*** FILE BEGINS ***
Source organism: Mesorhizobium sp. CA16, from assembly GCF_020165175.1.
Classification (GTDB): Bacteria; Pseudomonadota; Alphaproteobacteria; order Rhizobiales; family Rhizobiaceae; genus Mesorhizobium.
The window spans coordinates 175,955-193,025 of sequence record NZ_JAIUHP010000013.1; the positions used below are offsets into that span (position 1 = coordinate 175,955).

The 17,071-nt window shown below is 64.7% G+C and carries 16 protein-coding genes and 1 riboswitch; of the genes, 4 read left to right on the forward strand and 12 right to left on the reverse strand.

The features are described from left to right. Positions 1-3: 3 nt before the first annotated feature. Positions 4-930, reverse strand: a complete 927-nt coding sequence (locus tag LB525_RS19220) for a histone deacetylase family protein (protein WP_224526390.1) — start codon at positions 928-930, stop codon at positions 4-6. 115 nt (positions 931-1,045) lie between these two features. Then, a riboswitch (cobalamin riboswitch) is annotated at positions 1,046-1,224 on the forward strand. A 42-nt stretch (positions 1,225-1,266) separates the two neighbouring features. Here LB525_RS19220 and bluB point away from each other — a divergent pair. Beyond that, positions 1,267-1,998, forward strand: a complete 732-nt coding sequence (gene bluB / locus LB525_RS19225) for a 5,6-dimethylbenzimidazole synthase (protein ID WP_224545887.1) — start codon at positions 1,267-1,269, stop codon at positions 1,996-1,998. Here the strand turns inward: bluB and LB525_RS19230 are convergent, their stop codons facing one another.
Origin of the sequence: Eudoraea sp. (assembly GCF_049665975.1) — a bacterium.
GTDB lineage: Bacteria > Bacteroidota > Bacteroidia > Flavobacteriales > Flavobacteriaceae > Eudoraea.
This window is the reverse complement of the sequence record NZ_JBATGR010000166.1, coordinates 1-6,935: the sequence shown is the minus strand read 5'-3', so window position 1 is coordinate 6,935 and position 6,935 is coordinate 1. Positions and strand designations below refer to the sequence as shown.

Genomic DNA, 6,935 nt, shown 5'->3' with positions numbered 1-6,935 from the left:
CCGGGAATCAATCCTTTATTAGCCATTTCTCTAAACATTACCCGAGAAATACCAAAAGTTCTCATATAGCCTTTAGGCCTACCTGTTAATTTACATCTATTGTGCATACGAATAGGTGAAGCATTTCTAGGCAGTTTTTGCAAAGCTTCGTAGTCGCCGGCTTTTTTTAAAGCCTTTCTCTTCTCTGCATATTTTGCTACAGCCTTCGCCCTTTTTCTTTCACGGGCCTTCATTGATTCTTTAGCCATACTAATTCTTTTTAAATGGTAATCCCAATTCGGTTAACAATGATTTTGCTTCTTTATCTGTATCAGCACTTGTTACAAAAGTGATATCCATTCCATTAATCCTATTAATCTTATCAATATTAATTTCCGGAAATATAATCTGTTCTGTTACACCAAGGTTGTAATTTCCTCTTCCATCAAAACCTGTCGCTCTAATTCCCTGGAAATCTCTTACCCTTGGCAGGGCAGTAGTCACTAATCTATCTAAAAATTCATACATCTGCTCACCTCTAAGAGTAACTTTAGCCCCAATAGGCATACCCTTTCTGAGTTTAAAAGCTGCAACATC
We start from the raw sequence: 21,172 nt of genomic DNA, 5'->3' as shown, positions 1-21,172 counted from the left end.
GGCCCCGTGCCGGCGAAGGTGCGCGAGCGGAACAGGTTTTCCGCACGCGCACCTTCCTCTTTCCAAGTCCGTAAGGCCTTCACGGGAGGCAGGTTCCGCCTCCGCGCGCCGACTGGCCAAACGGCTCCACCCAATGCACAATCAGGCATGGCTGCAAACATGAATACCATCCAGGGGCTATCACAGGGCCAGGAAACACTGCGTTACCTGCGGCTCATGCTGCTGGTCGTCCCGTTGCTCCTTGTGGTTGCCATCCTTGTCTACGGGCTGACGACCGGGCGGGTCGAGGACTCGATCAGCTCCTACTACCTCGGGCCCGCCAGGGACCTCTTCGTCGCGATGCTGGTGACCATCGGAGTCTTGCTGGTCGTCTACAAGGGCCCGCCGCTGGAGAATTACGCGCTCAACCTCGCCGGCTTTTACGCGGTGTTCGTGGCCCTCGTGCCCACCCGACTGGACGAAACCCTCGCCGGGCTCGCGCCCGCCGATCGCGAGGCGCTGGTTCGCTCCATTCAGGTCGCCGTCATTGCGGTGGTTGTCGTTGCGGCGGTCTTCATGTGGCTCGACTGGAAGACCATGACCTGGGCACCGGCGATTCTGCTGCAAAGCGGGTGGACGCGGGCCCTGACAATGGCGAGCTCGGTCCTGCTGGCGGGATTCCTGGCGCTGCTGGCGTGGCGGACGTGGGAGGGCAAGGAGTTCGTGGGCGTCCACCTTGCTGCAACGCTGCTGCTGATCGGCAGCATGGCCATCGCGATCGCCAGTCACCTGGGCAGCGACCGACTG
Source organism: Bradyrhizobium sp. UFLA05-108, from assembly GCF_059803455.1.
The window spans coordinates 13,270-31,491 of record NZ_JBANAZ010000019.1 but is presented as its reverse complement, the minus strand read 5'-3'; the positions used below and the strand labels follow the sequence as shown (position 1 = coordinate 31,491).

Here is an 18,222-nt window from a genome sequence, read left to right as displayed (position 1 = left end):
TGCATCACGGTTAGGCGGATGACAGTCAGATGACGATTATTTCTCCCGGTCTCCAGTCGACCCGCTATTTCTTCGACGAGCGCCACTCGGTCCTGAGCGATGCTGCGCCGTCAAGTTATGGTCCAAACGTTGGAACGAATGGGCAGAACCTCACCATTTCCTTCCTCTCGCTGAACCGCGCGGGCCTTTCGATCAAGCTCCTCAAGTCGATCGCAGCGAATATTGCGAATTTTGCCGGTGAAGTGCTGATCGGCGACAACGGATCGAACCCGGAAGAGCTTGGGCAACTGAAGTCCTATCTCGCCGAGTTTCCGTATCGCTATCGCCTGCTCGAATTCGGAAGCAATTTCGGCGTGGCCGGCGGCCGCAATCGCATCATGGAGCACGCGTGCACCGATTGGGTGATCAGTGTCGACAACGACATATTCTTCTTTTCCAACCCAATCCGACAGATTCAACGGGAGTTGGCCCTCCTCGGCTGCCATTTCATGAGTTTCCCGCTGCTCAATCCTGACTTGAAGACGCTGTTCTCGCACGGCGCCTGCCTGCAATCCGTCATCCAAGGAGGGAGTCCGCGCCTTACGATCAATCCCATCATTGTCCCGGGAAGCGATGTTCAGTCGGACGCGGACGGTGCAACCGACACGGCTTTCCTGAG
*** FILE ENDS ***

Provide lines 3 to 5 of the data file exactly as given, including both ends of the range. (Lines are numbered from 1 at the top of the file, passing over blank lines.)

The window spans coordinates 175,955-193,025 of sequence record NZ_JAIUHP010000013.1; the positions used below are offsets into that span (position 1 = coordinate 175,955).

The 17,071-nt window shown below is 64.7% G+C and carries 16 protein-coding genes and 1 riboswitch; of the genes, 4 read left to right on the forward strand and 12 right to left on the reverse strand.

The features are described from left to right. Positions 1-3: 3 nt before the first annotated feature. Positions 4-930, reverse strand: a complete 927-nt coding sequence (locus tag LB525_RS19220) for a histone deacetylase family protein (protein WP_224526390.1) — start codon at positions 928-930, stop codon at positions 4-6. 115 nt (positions 931-1,045) lie between these two features. Then, a riboswitch (cobalamin riboswitch) is annotated at positions 1,046-1,224 on the forward strand. A 42-nt stretch (positions 1,225-1,266) separates the two neighbouring features. Here LB525_RS19220 and bluB point away from each other — a divergent pair. Beyond that, positions 1,267-1,998, forward strand: a complete 732-nt coding sequence (gene bluB / locus LB525_RS19225) for a 5,6-dimethylbenzimidazole synthase (protein ID WP_224545887.1) — start codon at positions 1,267-1,269, stop codon at positions 1,996-1,998. Here the strand turns inward: bluB and LB525_RS19230 are convergent, their stop codons facing one another.